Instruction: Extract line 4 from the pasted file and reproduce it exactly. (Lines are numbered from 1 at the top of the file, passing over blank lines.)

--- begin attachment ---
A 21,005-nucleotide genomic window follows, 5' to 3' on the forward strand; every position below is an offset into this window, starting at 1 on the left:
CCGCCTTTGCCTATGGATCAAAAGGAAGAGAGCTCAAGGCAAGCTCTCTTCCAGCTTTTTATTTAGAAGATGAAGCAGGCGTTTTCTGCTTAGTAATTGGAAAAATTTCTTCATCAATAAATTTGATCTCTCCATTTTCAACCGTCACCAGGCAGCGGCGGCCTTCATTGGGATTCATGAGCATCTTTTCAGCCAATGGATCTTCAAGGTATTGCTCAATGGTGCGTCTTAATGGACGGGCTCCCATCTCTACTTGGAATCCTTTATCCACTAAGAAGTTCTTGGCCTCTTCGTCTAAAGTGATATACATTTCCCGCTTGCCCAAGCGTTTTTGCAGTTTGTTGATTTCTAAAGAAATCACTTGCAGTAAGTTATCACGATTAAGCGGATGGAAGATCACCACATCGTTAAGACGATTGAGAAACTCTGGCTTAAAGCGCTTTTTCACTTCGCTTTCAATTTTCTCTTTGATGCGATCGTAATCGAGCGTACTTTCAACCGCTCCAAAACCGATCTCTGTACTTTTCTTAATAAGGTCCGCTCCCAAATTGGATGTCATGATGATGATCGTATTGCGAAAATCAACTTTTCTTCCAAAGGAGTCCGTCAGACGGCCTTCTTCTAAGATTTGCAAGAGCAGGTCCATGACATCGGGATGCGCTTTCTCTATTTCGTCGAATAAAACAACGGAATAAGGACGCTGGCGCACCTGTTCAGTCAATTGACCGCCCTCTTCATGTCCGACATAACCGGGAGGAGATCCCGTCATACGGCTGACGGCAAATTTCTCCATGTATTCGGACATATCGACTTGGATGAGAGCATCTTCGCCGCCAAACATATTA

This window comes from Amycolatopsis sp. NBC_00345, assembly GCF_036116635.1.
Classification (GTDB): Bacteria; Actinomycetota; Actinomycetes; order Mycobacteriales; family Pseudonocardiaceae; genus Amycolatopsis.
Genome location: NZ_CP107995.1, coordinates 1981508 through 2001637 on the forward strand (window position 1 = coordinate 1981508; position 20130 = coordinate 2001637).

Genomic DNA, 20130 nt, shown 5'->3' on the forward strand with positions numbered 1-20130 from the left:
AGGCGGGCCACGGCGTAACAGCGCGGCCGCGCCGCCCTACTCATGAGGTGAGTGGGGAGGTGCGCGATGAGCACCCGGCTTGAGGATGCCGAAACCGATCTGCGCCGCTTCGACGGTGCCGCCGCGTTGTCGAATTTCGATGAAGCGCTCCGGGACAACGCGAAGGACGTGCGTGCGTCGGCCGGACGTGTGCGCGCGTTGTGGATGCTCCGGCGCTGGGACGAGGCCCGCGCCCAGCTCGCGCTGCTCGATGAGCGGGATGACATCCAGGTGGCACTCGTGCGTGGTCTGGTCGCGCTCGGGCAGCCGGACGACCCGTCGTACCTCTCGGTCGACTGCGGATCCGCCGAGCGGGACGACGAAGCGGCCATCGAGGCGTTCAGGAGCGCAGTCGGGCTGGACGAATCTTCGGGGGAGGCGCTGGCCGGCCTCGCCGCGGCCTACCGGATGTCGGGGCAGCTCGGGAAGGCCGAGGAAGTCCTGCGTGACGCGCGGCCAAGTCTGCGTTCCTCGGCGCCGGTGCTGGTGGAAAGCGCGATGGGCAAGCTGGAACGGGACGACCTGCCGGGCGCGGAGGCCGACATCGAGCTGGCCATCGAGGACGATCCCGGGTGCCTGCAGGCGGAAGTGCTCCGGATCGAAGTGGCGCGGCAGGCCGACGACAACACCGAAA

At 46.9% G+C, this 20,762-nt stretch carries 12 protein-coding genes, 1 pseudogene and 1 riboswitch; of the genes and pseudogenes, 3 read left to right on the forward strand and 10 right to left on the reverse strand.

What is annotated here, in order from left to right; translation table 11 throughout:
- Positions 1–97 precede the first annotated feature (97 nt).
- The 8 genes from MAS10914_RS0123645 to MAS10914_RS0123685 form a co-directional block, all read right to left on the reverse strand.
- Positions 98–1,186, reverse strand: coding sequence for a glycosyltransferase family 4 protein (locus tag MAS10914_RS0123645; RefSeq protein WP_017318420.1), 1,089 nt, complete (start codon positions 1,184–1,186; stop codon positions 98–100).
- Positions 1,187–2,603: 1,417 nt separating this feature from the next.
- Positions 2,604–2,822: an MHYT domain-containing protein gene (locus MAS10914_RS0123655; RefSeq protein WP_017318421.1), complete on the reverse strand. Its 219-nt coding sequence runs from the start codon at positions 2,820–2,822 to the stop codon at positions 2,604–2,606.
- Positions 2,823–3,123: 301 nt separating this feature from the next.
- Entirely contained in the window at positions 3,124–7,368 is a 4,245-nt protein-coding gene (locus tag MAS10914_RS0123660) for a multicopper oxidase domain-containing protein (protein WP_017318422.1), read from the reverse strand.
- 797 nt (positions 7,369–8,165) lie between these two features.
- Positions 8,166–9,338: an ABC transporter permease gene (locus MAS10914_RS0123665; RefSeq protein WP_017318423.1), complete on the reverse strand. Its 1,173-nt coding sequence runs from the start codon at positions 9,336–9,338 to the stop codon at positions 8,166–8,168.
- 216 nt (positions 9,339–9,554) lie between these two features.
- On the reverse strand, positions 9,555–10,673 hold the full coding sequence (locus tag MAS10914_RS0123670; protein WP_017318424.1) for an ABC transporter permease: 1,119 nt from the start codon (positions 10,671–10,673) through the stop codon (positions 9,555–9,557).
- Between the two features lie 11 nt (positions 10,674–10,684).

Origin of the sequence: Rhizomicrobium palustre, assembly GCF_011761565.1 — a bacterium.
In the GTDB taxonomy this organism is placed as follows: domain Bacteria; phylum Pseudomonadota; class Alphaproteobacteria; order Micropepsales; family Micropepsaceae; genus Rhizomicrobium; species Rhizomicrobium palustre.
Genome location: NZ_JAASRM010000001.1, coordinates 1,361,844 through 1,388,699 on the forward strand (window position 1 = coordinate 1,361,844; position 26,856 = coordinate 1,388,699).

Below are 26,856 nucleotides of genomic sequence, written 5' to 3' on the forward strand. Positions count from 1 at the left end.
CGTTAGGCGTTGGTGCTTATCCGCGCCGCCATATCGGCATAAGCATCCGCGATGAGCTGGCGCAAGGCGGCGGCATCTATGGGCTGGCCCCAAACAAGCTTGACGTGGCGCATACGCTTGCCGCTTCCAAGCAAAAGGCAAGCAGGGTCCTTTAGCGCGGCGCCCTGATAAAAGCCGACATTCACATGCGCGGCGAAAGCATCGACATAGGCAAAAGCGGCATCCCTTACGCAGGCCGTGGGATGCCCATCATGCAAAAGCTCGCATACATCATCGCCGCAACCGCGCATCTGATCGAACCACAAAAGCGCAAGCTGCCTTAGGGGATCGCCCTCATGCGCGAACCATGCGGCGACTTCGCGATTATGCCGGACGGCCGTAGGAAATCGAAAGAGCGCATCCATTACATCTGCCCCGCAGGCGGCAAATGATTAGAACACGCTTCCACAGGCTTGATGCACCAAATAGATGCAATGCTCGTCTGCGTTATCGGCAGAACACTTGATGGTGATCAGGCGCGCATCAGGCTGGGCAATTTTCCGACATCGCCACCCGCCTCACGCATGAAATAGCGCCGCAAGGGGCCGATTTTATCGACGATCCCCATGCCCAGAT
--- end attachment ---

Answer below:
Classification (GTDB): Bacteria; Actinomycetota; Actinomycetes; order Mycobacteriales; family Pseudonocardiaceae; genus Amycolatopsis.